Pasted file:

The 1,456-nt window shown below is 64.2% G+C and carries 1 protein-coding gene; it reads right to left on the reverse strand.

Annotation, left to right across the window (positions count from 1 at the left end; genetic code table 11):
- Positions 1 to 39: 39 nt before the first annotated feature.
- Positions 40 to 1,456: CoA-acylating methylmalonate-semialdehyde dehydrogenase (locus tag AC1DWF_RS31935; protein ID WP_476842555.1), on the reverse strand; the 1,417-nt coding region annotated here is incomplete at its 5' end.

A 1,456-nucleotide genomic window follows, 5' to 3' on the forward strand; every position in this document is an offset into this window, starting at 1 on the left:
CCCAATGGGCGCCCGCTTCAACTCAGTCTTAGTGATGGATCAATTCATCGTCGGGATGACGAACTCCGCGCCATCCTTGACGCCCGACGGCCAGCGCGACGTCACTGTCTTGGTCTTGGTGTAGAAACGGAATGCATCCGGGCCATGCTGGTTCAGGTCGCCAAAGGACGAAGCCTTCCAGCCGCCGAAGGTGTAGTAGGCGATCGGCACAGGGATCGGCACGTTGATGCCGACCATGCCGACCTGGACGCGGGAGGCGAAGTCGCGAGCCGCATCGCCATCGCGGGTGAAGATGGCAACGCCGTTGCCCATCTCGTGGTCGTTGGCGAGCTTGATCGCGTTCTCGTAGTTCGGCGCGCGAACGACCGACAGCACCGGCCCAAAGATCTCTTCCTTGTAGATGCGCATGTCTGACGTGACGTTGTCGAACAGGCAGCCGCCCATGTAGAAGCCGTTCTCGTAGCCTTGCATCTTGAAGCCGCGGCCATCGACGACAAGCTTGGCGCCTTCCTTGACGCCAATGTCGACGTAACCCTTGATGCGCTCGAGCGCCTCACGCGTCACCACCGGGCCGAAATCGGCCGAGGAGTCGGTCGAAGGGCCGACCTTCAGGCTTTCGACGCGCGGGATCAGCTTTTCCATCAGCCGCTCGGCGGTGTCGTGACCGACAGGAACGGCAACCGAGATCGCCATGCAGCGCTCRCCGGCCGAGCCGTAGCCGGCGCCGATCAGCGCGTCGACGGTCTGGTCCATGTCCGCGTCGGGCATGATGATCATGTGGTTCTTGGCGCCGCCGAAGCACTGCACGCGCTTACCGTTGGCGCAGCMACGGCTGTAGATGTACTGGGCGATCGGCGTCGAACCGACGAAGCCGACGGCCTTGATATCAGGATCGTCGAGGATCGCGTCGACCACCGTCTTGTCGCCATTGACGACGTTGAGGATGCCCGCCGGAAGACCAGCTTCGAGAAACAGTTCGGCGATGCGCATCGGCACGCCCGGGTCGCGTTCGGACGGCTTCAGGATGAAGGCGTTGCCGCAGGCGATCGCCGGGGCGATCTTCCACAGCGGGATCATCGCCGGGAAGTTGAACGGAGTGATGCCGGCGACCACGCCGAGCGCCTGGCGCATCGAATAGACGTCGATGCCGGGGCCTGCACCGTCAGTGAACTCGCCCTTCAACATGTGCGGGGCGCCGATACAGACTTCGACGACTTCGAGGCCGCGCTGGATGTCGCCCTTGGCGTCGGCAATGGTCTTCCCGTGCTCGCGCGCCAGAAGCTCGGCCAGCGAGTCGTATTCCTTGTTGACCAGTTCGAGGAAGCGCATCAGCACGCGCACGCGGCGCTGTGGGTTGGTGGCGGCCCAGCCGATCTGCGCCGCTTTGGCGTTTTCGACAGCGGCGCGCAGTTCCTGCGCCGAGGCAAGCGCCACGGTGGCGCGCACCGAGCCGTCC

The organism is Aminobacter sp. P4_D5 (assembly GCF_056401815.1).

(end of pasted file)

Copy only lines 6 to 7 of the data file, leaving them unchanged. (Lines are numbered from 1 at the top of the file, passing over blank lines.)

CCCAATGGGCGCCCGCTTCAACTCAGTCTTAGTGATGGATCAATTCATCGTCGGGATGACGAACTCCGCGCCATCCTTGACGCCCGACGGCCAGCGCGACGTCACTGTCTTGGTCTTGGTGTAGAAACGGAATGCATCCGGGCCATGCTGGTTCAGGTCGCCAAAGGACGAAGCCTTCCAGCCGCCGAAGGTGTAGTAGGCGATCGGCACAGGGATCGGCACGTTGATGCCGACCATGCCGACCTGGACGCGGGAGGCGAAGTCGCGAGCCGCATCGCCATCGCGGGTGAAGATGGCAACGCCGTTGCCCATCTCGTGGTCGTTGGCGAGCTTGATCGCGTTCTCGTAGTTCGGCGCGCGAACGACCGACAGCACCGGCCCAAAGATCTCTTCCTTGTAGATGCGCATGTCTGACGTGACGTTGTCGAACAGGCAGCCGCCCATGTAGAAGCCGTTCTCGTAGCCTTGCATCTTGAAGCCGCGGCCATCGACGACAAGCTTGGCGCCTTCCTTGACGCCAATGTCGACGTAACCCTTGATGCGCTCGAGCGCCTCACGCGTCACCACCGGGCCGAAATCGGCCGAGGAGTCGGTCGAAGGGCCGACCTTCAGGCTTTCGACGCGCGGGATCAGCTTTTCCATCAGCCGCTCGGCGGTGTCGTGACCGACAGGAACGGCAACCGAGATCGCCATGCAGCGCTCRCCGGCCGAGCCGTAGCCGGCGCCGATCAGCGCGTCGACGGTCTGGTCCATGTCCGCGTCGGGCATGATGATCATGTGGTTCTTGGCGCCGCCGAAGCACTGCACGCGCTTACCGTTGGCGCAGCMACGGCTGTAGATGTACTGGGCGATCGGCGTCGAACCGACGAAGCCGACGGCCTTGATATCAGGATCGTCGAGGATCGCGTCGACCACCGTCTTGTCGCCATTGACGACGTTGAGGATGCCCGCCGGAAGACCAGCTTCGAGAAACAGTTCGGCGATGCGCATCGGCACGCCCGGGTCGCGTTCGGACGGCTTCAGGATGAAGGCGTTGCCGCAGGCGATCGCCGGGGCGATCTTCCACAGCGGGATCATCGCCGGGAAGTTGAACGGAGTGATGCCGGCGACCACGCCGAGCGCCTGGCGCATCGAATAGACGTCGATGCCGGGGCCTGCACCGTCAGTGAACTCGCCCTTCAACATGTGCGGGGCGCCGATACAGACTTCGACGACTTCGAGGCCGCGCTGGATGTCGCCCTTGGCGTCGGCAATGGTCTTCCCGTGCTCGCGCGCCAGAAGCTCGGCCAGCGAGTCGTATTCCTTGTTGACCAGTTCGAGGAAGCGCATCAGCACGCGCACGCGGCGCTGTGGGTTGGTGGCGGCCCAGCCGATCTGCGCCGCTTTGGCGTTTTCGACAGCGGCGCGCAGTTCCTGCGCCGAGGCAAGCGCCACGGTGGCGCGCACCGAGCCGTCC

The organism is Aminobacter sp. P4_D5 (assembly GCF_056401815.1).